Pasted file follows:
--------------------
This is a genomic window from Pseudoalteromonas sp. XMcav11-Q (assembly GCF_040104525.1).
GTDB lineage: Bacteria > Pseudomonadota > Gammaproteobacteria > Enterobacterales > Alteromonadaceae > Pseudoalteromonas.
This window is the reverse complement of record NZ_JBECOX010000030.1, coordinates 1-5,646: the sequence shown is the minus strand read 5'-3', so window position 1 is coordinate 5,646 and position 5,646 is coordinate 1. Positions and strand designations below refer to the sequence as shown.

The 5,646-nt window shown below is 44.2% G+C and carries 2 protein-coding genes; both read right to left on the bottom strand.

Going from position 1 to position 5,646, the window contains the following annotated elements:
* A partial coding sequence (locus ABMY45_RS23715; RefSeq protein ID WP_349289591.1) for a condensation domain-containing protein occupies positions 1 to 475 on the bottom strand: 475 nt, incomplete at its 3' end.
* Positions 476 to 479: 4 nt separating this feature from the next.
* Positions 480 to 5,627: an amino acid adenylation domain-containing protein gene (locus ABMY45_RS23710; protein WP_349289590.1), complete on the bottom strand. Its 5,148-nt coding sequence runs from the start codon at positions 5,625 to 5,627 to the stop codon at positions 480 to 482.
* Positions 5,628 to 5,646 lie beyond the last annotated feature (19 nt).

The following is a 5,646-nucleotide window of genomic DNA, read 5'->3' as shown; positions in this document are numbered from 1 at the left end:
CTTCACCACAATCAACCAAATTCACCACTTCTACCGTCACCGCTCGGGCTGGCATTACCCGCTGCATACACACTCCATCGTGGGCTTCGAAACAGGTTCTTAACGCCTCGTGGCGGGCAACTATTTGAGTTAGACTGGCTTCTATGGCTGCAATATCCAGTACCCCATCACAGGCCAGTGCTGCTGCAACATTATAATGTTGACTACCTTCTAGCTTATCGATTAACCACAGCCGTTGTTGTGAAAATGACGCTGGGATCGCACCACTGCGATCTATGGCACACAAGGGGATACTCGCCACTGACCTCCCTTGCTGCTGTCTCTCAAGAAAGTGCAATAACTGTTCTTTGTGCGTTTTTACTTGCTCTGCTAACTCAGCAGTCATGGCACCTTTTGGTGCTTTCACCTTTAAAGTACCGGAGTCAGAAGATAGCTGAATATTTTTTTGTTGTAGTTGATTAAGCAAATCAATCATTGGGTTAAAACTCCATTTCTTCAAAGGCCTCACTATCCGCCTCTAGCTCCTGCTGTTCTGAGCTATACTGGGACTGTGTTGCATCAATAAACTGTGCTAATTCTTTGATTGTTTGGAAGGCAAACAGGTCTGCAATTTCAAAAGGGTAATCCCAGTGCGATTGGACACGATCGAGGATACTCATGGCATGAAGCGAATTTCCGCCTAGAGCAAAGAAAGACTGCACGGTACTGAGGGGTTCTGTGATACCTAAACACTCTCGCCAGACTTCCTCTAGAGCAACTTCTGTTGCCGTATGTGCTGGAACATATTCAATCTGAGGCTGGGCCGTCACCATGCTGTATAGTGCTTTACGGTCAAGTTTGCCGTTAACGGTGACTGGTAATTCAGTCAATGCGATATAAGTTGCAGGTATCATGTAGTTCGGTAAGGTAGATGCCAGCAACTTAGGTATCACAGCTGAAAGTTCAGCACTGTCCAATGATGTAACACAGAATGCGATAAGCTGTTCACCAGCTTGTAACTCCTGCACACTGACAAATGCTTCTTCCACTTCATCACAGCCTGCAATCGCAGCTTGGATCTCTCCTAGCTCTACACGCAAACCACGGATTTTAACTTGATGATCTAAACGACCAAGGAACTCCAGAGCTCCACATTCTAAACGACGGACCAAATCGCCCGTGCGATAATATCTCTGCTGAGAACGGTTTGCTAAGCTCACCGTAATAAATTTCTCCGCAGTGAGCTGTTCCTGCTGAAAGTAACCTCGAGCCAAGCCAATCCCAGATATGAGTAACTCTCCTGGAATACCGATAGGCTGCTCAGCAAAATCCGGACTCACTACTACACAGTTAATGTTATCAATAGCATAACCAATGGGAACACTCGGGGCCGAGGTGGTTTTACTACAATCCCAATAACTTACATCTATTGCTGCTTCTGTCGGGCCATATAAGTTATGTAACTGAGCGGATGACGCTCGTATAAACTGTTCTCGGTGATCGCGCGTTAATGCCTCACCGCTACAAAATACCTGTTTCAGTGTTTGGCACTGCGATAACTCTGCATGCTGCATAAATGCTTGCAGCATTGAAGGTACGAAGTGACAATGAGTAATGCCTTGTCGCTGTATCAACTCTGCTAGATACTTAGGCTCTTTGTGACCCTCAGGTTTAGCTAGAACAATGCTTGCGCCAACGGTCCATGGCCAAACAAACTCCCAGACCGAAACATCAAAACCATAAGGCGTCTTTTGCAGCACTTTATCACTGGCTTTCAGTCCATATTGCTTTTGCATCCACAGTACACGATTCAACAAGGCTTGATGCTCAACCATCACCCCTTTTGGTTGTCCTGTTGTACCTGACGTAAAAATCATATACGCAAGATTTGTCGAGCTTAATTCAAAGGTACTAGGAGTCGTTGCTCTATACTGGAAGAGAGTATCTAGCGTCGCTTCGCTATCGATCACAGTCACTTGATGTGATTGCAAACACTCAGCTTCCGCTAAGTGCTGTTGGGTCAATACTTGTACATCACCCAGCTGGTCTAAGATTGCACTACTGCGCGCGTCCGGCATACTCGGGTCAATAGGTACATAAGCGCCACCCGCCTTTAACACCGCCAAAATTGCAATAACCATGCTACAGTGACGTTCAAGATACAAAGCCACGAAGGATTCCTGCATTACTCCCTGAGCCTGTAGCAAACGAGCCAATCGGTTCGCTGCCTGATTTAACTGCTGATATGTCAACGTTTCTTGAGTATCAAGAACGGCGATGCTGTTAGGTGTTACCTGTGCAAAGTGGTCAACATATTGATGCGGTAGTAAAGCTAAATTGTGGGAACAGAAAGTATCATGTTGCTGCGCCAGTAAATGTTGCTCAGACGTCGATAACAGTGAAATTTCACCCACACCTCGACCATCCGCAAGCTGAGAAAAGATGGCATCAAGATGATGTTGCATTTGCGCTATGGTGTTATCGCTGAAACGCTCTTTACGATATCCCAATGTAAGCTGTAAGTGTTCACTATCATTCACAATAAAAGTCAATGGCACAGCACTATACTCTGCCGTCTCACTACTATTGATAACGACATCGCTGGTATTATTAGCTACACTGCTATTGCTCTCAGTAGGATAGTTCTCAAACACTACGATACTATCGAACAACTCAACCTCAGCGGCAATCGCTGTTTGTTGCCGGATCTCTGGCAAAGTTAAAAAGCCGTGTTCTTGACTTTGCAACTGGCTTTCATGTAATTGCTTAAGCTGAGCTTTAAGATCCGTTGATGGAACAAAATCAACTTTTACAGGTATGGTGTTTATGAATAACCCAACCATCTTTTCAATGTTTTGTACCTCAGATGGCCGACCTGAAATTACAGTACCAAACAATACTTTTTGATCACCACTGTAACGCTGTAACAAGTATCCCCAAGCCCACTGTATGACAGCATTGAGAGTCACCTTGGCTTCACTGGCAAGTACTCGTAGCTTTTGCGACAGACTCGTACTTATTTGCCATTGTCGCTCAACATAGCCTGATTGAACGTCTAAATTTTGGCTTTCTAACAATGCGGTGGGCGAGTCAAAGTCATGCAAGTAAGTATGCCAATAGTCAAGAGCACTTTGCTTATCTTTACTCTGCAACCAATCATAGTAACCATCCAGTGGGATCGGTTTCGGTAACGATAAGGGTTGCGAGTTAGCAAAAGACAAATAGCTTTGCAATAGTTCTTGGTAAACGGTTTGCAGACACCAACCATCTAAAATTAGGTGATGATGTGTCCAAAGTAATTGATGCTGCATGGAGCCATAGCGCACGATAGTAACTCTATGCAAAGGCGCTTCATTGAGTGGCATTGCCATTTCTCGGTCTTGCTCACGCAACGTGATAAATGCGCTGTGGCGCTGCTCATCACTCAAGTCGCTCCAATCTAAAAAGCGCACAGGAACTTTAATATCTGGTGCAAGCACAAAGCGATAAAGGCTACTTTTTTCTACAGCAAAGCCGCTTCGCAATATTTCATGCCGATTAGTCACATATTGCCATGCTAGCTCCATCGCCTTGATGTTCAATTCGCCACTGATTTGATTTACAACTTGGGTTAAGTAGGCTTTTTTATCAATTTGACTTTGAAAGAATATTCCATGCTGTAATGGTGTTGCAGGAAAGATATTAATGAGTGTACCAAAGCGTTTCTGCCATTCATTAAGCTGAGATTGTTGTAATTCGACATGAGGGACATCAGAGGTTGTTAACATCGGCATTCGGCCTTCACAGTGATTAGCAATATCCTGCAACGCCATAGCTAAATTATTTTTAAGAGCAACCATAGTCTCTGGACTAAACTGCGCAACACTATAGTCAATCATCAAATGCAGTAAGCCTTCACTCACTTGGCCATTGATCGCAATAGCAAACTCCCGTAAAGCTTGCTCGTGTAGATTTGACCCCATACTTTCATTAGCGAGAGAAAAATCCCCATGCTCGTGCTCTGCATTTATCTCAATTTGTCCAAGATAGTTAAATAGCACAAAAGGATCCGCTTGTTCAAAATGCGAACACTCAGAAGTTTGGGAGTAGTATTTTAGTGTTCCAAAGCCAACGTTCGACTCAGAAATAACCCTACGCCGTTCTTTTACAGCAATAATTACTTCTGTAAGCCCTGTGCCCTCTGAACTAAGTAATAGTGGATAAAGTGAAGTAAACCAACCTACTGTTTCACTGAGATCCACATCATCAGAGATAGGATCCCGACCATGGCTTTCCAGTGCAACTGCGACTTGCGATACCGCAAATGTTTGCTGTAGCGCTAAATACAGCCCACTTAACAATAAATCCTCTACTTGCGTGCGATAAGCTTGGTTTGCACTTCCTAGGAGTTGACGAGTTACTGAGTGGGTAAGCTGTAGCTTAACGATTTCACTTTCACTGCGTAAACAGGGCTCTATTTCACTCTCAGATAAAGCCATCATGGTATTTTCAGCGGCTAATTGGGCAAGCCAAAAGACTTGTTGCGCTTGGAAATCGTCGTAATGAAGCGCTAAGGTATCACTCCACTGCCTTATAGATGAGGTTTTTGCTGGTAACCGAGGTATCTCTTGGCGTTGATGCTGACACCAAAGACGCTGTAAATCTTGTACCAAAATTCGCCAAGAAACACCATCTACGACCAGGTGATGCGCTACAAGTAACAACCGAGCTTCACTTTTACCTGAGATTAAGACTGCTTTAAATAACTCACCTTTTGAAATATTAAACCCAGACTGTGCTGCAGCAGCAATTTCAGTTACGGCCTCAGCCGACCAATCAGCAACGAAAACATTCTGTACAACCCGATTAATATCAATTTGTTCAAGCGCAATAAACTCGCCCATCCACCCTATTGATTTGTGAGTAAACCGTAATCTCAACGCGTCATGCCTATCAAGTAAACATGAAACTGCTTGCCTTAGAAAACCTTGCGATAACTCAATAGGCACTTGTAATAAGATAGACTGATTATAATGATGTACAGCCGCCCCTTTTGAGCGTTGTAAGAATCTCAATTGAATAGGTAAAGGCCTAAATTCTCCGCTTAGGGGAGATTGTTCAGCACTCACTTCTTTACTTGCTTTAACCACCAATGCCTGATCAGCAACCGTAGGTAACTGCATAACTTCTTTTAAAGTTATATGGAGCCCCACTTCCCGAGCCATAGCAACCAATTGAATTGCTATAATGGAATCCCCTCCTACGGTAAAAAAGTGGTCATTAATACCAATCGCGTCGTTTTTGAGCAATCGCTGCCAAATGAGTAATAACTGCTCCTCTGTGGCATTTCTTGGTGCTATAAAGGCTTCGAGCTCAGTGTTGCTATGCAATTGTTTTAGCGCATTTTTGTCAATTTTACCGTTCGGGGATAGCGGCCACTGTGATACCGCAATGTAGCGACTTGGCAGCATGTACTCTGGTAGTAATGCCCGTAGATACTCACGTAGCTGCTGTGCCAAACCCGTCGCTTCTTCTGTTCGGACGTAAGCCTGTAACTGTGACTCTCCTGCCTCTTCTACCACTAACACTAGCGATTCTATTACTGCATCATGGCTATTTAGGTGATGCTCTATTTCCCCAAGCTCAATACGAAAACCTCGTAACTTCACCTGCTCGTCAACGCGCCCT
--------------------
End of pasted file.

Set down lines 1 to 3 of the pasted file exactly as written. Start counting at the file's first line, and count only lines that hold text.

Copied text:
This is a genomic window from Pseudoalteromonas sp. XMcav11-Q (assembly GCF_040104525.1).
GTDB lineage: Bacteria > Pseudomonadota > Gammaproteobacteria > Enterobacterales > Alteromonadaceae > Pseudoalteromonas.
This window is the reverse complement of record NZ_JBECOX010000030.1, coordinates 1-5,646: the sequence shown is the minus strand read 5'-3', so window position 1 is coordinate 5,646 and position 5,646 is coordinate 1. Positions and strand designations below refer to the sequence as shown.